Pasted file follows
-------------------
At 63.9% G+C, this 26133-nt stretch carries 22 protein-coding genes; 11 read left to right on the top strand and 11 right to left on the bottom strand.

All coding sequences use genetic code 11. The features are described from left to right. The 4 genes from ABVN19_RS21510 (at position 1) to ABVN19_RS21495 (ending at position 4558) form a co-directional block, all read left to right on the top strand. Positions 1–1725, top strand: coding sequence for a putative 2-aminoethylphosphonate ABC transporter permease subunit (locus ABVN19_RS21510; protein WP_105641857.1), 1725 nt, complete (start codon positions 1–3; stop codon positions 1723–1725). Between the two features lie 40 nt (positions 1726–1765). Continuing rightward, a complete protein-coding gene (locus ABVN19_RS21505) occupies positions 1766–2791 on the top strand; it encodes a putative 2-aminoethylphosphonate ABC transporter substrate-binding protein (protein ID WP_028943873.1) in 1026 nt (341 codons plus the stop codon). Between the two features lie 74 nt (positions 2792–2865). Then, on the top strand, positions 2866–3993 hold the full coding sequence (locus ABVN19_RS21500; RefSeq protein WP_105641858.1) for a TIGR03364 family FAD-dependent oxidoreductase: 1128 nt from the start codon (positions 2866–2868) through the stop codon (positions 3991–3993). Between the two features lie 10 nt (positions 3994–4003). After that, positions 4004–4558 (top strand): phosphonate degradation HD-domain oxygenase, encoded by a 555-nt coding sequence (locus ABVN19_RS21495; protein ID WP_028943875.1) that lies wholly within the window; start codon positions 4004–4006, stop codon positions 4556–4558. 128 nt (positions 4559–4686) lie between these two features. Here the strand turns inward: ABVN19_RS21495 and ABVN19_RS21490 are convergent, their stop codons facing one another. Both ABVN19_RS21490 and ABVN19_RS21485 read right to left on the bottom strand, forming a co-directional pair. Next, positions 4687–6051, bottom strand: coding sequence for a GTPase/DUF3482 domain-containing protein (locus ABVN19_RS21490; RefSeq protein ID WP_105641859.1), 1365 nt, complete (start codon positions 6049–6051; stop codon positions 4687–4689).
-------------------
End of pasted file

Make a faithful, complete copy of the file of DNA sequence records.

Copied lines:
At 63.9% G+C, this 26133-nt stretch carries 22 protein-coding genes; 11 read left to right on the top strand and 11 right to left on the bottom strand.

All coding sequences use genetic code 11. The features are described from left to right. The 4 genes from ABVN19_RS21510 (at position 1) to ABVN19_RS21495 (ending at position 4558) form a co-directional block, all read left to right on the top strand. Positions 1–1725, top strand: coding sequence for a putative 2-aminoethylphosphonate ABC transporter permease subunit (locus ABVN19_RS21510; protein WP_105641857.1), 1725 nt, complete (start codon positions 1–3; stop codon positions 1723–1725). Between the two features lie 40 nt (positions 1726–1765). Continuing rightward, a complete protein-coding gene (locus ABVN19_RS21505) occupies positions 1766–2791 on the top strand; it encodes a putative 2-aminoethylphosphonate ABC transporter substrate-binding protein (protein ID WP_028943873.1) in 1026 nt (341 codons plus the stop codon). Between the two features lie 74 nt (positions 2792–2865). Then, on the top strand, positions 2866–3993 hold the full coding sequence (locus ABVN19_RS21500; RefSeq protein WP_105641858.1) for a TIGR03364 family FAD-dependent oxidoreductase: 1128 nt from the start codon (positions 2866–2868) through the stop codon (positions 3991–3993). Between the two features lie 10 nt (positions 3994–4003). After that, positions 4004–4558 (top strand): phosphonate degradation HD-domain oxygenase, encoded by a 555-nt coding sequence (locus ABVN19_RS21495; protein ID WP_028943875.1) that lies wholly within the window; start codon positions 4004–4006, stop codon positions 4556–4558. 128 nt (positions 4559–4686) lie between these two features. Here the strand turns inward: ABVN19_RS21495 and ABVN19_RS21490 are convergent, their stop codons facing one another. Both ABVN19_RS21490 and ABVN19_RS21485 read right to left on the bottom strand, forming a co-directional pair. Next, positions 4687–6051, bottom strand: coding sequence for a GTPase/DUF3482 domain-containing protein (locus ABVN19_RS21490; RefSeq protein ID WP_105641859.1), 1365 nt, complete (start codon positions 6049–6051; stop codon positions 4687–4689).